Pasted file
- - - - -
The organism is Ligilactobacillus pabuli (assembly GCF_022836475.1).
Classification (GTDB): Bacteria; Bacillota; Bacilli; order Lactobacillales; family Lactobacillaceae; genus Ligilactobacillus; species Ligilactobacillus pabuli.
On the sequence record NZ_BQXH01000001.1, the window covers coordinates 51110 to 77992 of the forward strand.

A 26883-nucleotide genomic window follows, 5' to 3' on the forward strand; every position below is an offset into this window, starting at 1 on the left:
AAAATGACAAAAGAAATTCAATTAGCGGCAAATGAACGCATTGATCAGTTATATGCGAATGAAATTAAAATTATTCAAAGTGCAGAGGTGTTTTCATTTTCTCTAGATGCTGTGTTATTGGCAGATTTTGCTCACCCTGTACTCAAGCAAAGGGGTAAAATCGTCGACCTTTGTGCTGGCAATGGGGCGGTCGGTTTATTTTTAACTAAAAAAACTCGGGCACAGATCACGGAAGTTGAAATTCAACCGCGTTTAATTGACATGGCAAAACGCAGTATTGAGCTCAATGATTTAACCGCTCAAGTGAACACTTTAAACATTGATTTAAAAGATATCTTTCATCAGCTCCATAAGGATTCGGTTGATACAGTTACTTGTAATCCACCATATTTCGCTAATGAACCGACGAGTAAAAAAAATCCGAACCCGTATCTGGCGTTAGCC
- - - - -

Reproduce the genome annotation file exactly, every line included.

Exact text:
The organism is Ligilactobacillus pabuli (assembly GCF_022836475.1).
Classification (GTDB): Bacteria; Bacillota; Bacilli; order Lactobacillales; family Lactobacillaceae; genus Ligilactobacillus; species Ligilactobacillus pabuli.
On the sequence record NZ_BQXH01000001.1, the window covers coordinates 51110 to 77992 of the forward strand.

A 26883-nucleotide genomic window follows, 5' to 3' on the forward strand; every position below is an offset into this window, starting at 1 on the left:
AAAATGACAAAAGAAATTCAATTAGCGGCAAATGAACGCATTGATCAGTTATATGCGAATGAAATTAAAATTATTCAAAGTGCAGAGGTGTTTTCATTTTCTCTAGATGCTGTGTTATTGGCAGATTTTGCTCACCCTGTACTCAAGCAAAGGGGTAAAATCGTCGACCTTTGTGCTGGCAATGGGGCGGTCGGTTTATTTTTAACTAAAAAAACTCGGGCACAGATCACGGAAGTTGAAATTCAACCGCGTTTAATTGACATGGCAAAACGCAGTATTGAGCTCAATGATTTAACCGCTCAAGTGAACACTTTAAACATTGATTTAAAAGATATCTTTCATCAGCTCCATAAGGATTCGGTTGATACAGTTACTTGTAATCCACCATATTTCGCTAATGAACCGACGAGTAAAAAAAATCCGAACCCGTATCTGGCGTTAGCC